Exploring Albany's inglorious past and dubious future

The Albany Turn Verein

In my online explorations, I came across an organization of which I’d never heard: The Albany Social Turn-Verein.


The turnverein was a German society formed for social intercourse and physical development. It has an interesting history (see wiki link at the bottom), and formed in Albany around 1853, with 33 members. Because of its affiliation with political movements and parties in Germany, there was initial local resistance to granting them incorporation. Legislators thought the group “infidel, secret, and political.” They finally achieved the legitimacy of incorporation in 1860.

The Turn Verein soon attracted prominent local Germans, and established a base at Schreiber’s Washington Hall on Green Street. They would stage public exhibitions of gymnastic events, hold public picnics, and create “a school for instruction of children in gymnastical exercises.”

Unfortunately, I was unable to find a photo of the Albany organization, but it probably looked much like this 1866 image of the Milwaukee Turnverein

Post-Civil War, the Albany Turn Verein’s masked balls became an annual, highly-anticipated social highlight.

The 1885 ball was described thusly: “The Masque depleted every nation and several unknown shades of humanity. A half dozen Topseys contributed color to the masqueraders and caused much laughter. Representatives from nearly all the singing societies in the city participated. The floor managers wore fools’ caps, of the design by their forefathers in Germany on like occasions.”

In 1883, the Albany Social Turn Verein and a smaller Capital Turn Verein merged into the Albany Turn Verein. In 1896, now with over 100 members, they moved into new headquarters/gymnasium at 41 Hudson Avenue, one floor below the Liederkranz Singing Society.

The Grand Balls stopped, membership declined, and, like many turnvereins around the country, the Albany Turn Verein fizzled away at the turn of the century. As war erupted in 1917, an attempt was made to revive the defunct society in the face of strong anti-German sentiment. As the newspaper accounted:

One of the most important meetings since many years, was held last night in the German hall, in which the “Albany Turnverein” came to life again. Turnvereins are the soul of every community of Germans in Germany and of German speaking Americans in this country. The history of this strong attachment to those institutions and societies goes back to the time when all of Europe was crushed by the French war genius Napoleon. His military glory was achieved not only by his ability, but also, because the others and principally the Germans during the long period of peace and leisure were weakened in body and mind. Before Germany could throw off the French yoke it had to reform, and it began same by that physical exercises and the mental elevation which lays in scientific, educational gymnastics. “The healthy soul in the healthy body” was the slogan and it is up to this day. The Germans succeeded more than a hundred years ago, and whatever the sympathies of any one might be at the present time, nobody will deny that, whether the Germans succeed in this war now or fail, the Germans have shown in the terrible struggle an endurance, an efficiency not to be forgotten in some time to come. “Turnen” made the fighters so efficient, and “Turnen” they did from childhood on and continued it until the great tragedy came. “Turnen” was done in Albany since the city was sought out by the first Germans and the Turnverein went out of existence when politics and quarrels about religion were brought into it. The founders of the present Turnverein seemingly are persons who carry in their personality the assurance that similar causes for disruption will never incur any more and to the great agitation for the creation of the Albany Turnverein, known German Americans offered material and moral support and even ministers of the gospel assisted in calling the meeting last night. It was surprising to see in that meeting that it is not true, that Germans in the second Generation don’t talk German anymore, for about twenty-five young men took part in the discussion, none of them over 30 years old and most of them born here. Gymnastics should be not a German but a National institution, and it will be. The temporary election, until the by-laws will be presented, was extended only to few.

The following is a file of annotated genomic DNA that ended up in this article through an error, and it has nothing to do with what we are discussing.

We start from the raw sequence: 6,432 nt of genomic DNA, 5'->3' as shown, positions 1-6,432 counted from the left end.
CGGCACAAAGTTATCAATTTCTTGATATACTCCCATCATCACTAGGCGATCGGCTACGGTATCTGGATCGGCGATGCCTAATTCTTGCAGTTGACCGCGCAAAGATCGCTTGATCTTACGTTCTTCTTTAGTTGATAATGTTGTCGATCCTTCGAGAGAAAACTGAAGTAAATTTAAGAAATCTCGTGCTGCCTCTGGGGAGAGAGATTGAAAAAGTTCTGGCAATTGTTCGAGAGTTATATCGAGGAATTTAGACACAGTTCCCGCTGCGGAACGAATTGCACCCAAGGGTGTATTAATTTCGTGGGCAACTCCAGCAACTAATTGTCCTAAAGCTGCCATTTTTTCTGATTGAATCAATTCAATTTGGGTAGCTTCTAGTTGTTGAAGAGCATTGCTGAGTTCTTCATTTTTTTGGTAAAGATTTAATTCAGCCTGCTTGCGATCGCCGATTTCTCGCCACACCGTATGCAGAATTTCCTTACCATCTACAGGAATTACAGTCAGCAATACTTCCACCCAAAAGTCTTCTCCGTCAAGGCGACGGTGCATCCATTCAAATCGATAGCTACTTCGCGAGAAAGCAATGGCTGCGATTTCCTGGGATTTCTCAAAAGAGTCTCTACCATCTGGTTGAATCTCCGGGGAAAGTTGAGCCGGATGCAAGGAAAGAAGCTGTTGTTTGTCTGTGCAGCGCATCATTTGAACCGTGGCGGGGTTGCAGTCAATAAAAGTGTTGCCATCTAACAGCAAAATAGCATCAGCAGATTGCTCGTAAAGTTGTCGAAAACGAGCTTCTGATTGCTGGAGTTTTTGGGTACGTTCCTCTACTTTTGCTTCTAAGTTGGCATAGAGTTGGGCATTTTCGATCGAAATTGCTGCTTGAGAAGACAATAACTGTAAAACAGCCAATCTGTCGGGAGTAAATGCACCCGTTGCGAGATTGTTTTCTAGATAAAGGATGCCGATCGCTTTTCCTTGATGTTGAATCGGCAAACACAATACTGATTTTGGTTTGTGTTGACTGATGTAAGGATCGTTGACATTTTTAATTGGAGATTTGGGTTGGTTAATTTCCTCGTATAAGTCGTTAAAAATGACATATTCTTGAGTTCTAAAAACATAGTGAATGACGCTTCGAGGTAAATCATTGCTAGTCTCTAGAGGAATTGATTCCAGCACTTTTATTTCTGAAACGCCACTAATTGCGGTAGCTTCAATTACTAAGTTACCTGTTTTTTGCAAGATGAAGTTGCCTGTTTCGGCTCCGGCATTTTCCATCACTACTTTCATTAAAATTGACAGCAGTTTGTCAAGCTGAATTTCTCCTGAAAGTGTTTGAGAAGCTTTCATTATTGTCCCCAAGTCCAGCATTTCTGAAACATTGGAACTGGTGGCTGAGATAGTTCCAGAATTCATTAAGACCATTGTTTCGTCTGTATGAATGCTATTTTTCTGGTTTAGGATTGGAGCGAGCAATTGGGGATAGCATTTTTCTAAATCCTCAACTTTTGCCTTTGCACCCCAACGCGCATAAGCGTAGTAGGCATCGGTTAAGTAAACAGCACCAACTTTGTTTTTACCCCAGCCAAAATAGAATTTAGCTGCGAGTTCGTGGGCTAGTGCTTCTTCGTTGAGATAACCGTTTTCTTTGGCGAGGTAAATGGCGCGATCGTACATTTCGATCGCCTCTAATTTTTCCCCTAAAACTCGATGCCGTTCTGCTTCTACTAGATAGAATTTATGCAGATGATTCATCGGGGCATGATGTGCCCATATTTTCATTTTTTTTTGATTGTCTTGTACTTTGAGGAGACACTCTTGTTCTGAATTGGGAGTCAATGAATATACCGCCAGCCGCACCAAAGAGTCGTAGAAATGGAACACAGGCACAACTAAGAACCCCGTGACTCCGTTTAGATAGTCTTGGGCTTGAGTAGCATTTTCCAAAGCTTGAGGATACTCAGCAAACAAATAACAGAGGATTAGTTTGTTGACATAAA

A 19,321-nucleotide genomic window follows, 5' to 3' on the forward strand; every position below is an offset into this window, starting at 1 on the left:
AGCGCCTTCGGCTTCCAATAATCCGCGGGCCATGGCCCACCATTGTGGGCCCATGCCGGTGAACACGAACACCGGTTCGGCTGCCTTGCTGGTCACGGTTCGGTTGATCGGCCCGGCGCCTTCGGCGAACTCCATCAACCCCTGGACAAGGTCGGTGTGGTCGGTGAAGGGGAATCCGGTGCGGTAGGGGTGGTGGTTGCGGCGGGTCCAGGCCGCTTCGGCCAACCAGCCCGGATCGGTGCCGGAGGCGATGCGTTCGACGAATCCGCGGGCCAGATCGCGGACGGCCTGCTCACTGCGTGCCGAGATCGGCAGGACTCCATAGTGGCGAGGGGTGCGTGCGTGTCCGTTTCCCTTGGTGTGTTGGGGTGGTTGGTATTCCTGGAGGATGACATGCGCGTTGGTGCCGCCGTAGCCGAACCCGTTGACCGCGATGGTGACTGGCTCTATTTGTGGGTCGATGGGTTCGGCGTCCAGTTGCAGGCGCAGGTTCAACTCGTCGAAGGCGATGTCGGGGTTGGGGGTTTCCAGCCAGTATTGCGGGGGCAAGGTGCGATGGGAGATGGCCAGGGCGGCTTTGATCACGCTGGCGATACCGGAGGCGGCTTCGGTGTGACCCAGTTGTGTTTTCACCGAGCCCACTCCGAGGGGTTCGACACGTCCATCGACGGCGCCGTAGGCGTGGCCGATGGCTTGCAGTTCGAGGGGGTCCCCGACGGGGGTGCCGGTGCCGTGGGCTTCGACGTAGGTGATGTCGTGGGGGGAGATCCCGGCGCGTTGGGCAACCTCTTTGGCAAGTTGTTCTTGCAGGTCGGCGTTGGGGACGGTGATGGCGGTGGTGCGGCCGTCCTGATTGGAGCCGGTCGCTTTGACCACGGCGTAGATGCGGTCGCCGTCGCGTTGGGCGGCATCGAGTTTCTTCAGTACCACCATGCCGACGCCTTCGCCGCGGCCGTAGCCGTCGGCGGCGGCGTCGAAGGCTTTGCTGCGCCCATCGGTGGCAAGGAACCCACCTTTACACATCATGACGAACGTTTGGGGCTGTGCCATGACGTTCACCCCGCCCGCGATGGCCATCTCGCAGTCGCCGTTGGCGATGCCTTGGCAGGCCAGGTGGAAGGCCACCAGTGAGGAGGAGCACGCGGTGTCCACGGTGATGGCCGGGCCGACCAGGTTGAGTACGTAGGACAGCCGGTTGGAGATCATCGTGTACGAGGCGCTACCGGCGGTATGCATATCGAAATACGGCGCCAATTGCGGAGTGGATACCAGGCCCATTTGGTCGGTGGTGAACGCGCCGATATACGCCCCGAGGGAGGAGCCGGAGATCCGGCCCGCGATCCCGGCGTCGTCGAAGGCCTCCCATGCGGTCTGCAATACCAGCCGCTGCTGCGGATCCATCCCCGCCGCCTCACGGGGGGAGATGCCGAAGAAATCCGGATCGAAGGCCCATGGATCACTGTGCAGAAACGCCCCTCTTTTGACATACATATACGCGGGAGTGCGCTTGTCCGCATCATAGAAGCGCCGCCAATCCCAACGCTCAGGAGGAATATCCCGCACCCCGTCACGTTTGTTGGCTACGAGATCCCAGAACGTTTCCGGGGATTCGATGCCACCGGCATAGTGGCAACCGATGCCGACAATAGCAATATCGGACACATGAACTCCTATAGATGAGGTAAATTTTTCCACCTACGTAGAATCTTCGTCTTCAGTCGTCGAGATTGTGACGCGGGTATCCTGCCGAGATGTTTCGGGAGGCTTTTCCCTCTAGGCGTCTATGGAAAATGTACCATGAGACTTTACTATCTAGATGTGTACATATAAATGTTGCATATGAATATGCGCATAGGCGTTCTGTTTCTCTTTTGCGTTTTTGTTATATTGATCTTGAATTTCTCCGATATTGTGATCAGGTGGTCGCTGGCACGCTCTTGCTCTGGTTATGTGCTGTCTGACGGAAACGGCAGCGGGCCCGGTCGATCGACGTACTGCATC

As best I can tell, this meeting failed to reconstitute the Albany Turn Verein.

The Troy Turn Verein persisted until the 1930’s, and the Schenectady organization was still active into the late 1960’s.

For further reading, wikipedia has an excellent history of the movement.

2 Responses to “The Albany Turn Verein”

  1. Roger

    Milwaukee. I guess if you’ve seen one turnverein, you’ve seen them all. 😉 Actually, this is quite cool.


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